The European Central Bank has been at the centre of efforts to relieve the pressure of the eurozone crisis, cutting interest rates and introducing two crucial measures to boost liquidity in the banking sector. These actions have brought sovereign borrowing costs down sharply, particularly for Italy, Spain, Austria, and France.
But in a note out yesterday, Morgan Stanley writes that investors are still underestimating the true impact of the LTROs.
Their reasoning? “By taking bank funding risk off the table for a couple of years in Europe, the ECB has significantly reduced the risk of a systemic banking crisis, which we were highly concerned about in 2H 2011.” Further, their predictions largely undercut expected participation in the deal.
European banks remain the nexus of the European sovereign crisis as well as the major problem in themselves. We’ve regularly argued that European policy makers have repeatedly underestimated bank funding as a transmission mechanism of sovereign fears into the real economy and act as a negative feedback loop on the sovereign. With the massive ECB and central bank intervention we think we are entering a new chapter. With interest rates now profoundly low in the Western world with little room for further easing, as our economics colleagues have written, and banking systems impaired, policy intervention in the banks is becoming ever more important for monetary and credit transmission. That’s why we think understanding and anticipating policy and the health of banks will remain one of the most important aspects for investing across multiple asset classes.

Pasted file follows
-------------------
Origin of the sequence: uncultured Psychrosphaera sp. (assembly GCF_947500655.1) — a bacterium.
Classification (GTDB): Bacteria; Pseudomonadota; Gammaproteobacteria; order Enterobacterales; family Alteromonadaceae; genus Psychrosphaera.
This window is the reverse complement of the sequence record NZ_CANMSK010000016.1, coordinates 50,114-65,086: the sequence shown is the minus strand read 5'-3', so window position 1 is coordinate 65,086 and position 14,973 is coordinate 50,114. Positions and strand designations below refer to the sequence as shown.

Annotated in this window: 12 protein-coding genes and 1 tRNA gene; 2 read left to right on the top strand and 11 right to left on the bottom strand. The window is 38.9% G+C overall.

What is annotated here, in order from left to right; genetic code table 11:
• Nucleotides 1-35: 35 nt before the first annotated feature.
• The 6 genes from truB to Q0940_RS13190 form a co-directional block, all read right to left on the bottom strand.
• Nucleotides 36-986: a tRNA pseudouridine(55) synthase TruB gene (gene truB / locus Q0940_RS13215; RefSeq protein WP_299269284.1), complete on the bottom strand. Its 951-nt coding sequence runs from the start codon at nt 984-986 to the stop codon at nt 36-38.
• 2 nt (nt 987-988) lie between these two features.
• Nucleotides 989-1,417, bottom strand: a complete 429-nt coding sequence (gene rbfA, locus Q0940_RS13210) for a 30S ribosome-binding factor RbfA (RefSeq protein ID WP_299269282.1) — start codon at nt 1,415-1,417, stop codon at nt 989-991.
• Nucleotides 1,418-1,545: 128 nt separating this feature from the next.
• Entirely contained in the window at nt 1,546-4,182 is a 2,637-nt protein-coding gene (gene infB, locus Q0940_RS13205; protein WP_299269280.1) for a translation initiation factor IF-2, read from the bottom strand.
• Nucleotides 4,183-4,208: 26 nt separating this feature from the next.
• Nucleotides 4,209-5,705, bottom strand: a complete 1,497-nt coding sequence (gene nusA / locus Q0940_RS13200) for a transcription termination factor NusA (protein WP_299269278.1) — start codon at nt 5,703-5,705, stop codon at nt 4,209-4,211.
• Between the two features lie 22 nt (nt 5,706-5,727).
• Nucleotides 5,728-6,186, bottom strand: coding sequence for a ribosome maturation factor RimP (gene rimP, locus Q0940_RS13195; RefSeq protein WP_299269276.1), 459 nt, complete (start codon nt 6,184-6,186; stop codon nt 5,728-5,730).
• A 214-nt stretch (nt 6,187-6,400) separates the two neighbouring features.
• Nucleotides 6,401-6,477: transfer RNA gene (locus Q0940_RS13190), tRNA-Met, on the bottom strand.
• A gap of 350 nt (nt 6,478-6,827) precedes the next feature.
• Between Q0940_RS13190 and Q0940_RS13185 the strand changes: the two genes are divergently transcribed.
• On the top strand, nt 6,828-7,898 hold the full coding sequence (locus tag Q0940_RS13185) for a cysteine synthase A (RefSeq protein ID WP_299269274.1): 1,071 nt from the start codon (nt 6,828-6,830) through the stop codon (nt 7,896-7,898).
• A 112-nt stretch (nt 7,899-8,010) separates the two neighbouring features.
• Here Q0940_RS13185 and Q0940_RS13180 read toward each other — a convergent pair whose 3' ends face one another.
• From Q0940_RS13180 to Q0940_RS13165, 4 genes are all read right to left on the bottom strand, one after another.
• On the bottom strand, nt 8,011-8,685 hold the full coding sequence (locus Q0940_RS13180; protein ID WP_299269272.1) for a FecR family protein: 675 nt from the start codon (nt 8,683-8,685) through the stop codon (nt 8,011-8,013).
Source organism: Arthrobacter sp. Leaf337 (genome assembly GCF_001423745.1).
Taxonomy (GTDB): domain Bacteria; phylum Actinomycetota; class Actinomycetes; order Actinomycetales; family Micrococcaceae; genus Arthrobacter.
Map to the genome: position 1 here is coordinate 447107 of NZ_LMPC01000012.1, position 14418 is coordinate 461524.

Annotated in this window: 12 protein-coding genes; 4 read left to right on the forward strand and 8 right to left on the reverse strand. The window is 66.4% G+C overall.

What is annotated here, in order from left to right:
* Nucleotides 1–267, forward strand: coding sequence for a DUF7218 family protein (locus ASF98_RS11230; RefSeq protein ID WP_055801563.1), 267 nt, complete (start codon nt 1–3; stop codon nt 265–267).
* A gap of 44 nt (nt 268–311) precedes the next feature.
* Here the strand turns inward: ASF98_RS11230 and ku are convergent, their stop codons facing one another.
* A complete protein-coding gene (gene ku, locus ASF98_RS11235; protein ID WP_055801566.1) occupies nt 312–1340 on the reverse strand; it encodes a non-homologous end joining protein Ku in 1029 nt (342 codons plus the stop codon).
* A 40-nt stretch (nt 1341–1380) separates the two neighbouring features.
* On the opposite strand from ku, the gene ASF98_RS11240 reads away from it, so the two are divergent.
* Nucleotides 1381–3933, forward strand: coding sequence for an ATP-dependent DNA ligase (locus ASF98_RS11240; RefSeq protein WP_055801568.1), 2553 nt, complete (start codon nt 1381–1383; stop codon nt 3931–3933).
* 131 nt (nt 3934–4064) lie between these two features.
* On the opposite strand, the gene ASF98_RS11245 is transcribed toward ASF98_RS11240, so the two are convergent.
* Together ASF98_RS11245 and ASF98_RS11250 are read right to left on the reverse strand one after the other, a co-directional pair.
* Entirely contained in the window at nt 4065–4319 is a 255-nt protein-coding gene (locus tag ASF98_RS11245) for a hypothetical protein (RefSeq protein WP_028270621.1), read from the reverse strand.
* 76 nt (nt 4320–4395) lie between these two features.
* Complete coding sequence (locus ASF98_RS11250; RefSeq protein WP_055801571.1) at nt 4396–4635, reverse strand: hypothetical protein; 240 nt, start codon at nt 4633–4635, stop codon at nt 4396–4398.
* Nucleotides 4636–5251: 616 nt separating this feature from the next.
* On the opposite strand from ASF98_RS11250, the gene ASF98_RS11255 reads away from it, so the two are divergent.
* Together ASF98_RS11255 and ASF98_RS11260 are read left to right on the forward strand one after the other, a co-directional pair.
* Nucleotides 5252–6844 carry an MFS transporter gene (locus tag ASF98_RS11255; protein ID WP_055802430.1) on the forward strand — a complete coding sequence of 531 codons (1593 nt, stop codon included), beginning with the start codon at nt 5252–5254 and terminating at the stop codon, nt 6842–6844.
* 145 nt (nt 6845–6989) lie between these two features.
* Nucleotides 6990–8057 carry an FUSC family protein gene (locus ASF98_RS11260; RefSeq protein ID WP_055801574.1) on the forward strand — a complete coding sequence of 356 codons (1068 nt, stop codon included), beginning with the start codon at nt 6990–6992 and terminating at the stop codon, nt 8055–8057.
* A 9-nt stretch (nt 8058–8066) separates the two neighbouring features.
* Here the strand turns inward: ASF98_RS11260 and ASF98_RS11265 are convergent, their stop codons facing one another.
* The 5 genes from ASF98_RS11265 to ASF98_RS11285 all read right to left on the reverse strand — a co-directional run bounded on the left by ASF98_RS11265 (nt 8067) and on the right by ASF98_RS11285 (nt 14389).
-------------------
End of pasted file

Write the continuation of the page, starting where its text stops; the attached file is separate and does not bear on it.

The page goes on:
In particular, the LTRO allowed banks to pre-fund the majority of their debts in 2012 and even into 2013.
[credit provider=”Morgan Stanley”]
This doesn’t necessarily speak for the health of these banks in the long term, however it does suggest that the ECB has made sharp steps to revive credit markets and lending capacity in the short term, particularly amid the strict new capital requirements the European Banking Authority is imposing.